This morning: I recall we have a shower, so I stand under it, foaming up shampoo and showery scrub things. There are three brewing bins to climb around, the floor is dank, and the room smells faintly of the long ago rat that died in the roof space.
Once the shower is cranked the water abundantly trickles out at a temperature somewhere above warm and below hot. Outside I sit with my paper, pens, coffee, sunglasses. My hair can dry in the sun.
The arrival of Girl and Baby forms an impromptu picnic. Baby grubs in the mud, digging up some stones with my dinner fork. She has her first knee scuff. We try to keep a sunhat on her.
This afternoon: Through the car window I observe the underside of the overhang of the garage roof, while Mr wanders in to the garage shop to pay for a bag of coal. The white plastic grooves above are ornate with darkly clogged web lines. In shades of dirty white, pockets of spider eggs inhabit the ninety degrees of angle between plastic and concrete. Further down, between the squares of the lockable cage where the log bags stack, pale downy web strands float in a puffy little breeze. I look, until the coal is loaded up and we drive away, but don’t actually witness one spider.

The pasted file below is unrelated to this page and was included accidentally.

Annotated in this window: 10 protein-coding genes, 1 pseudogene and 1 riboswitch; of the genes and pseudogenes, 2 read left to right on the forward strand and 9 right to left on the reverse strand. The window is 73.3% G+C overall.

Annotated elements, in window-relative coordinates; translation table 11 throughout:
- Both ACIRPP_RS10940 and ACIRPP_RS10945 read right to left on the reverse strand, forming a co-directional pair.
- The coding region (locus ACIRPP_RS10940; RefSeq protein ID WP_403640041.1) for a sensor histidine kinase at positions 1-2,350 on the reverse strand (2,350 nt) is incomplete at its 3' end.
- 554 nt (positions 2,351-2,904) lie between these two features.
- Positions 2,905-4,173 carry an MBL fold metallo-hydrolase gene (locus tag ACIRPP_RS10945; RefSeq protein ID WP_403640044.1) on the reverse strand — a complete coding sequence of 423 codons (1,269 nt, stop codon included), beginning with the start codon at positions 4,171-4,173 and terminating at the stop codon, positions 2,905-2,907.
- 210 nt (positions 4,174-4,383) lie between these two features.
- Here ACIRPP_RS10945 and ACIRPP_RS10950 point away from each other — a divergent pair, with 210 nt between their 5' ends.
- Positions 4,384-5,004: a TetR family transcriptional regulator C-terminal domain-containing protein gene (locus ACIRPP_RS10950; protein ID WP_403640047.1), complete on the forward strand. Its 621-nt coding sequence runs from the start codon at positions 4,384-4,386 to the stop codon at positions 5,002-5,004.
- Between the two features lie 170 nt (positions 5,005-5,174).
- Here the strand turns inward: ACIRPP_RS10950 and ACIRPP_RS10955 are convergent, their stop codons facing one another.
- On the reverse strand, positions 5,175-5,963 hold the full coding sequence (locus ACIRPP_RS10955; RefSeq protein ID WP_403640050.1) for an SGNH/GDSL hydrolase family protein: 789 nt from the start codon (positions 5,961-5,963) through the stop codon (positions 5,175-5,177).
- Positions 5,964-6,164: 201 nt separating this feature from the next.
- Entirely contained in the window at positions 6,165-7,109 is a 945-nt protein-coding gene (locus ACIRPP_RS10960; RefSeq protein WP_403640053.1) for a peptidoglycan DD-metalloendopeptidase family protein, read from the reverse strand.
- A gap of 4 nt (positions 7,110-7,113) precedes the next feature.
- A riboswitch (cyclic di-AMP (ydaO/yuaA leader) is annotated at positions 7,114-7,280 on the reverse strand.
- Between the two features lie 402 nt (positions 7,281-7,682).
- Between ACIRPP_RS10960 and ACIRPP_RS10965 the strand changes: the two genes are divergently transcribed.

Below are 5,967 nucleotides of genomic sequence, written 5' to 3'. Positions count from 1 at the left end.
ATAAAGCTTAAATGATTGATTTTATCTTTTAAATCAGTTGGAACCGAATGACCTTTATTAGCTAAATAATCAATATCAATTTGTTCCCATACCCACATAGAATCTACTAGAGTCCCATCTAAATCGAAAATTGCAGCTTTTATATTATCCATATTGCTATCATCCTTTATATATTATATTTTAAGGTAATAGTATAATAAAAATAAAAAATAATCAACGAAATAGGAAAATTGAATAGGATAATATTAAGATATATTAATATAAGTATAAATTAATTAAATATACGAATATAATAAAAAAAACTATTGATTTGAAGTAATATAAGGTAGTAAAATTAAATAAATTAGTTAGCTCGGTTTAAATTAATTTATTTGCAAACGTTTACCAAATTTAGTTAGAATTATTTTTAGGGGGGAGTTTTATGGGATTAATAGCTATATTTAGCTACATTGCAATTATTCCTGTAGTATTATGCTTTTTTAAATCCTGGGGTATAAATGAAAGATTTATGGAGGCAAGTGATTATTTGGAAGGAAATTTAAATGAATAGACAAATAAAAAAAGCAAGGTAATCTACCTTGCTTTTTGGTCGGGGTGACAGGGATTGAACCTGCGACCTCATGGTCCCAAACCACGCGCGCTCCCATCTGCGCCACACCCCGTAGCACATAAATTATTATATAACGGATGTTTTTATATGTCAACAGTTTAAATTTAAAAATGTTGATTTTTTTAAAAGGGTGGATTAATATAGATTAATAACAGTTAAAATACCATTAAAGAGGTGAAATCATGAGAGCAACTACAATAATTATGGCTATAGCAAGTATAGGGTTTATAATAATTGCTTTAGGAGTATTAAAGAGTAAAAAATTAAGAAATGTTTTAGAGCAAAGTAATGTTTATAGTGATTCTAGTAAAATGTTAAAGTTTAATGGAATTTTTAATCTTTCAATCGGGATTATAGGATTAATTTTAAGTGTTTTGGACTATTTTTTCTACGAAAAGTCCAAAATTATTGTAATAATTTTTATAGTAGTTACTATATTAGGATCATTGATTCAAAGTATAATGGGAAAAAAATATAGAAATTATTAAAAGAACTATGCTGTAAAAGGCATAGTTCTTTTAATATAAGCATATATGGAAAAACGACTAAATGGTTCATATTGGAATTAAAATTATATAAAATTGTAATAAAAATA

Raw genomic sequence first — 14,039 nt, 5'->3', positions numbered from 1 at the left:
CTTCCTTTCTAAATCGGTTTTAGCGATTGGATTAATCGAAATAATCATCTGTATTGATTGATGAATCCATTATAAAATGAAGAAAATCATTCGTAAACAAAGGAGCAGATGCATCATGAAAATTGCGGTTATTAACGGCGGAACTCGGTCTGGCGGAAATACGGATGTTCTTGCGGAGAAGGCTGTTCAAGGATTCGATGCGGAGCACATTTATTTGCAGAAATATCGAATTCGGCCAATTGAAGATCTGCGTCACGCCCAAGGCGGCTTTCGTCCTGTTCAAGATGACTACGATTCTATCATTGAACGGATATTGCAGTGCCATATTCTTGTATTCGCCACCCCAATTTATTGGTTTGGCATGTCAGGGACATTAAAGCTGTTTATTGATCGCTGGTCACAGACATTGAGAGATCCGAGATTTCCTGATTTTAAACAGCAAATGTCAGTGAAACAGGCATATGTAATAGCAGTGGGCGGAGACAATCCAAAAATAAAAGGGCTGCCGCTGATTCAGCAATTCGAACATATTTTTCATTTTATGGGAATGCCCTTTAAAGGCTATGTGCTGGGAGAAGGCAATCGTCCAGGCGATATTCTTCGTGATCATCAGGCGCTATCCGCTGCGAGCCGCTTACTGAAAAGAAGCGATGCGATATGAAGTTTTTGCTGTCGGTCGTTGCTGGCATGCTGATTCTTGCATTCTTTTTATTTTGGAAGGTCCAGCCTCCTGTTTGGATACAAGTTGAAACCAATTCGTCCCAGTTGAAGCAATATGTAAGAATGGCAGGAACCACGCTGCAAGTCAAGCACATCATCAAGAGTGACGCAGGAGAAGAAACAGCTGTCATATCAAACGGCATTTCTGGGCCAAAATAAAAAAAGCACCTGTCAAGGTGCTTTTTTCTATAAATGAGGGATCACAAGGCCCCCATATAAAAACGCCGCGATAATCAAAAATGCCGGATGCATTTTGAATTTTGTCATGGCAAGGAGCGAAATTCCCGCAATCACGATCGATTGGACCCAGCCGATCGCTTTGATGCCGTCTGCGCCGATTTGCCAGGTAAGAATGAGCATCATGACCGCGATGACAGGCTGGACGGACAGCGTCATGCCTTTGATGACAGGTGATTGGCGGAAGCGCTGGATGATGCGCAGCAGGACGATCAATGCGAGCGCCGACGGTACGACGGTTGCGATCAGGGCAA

This evening: Tomorrow’s hot water is being made by the lit fire and the back boiler. Today’s washing is brought in from the line, hung to finish in the airing cupboard. There is no spider in there either. Maybe they are out in the last of the sun, topping up on vitamin D to make stronger exoskeletons. If it works like that, for spiders. There are no arachnids in the porch, or the front room, or the bedrooms, or the bathrooms. Find two, finally, fingernail sized, in the kitchen window, next to three spider egg-pouches.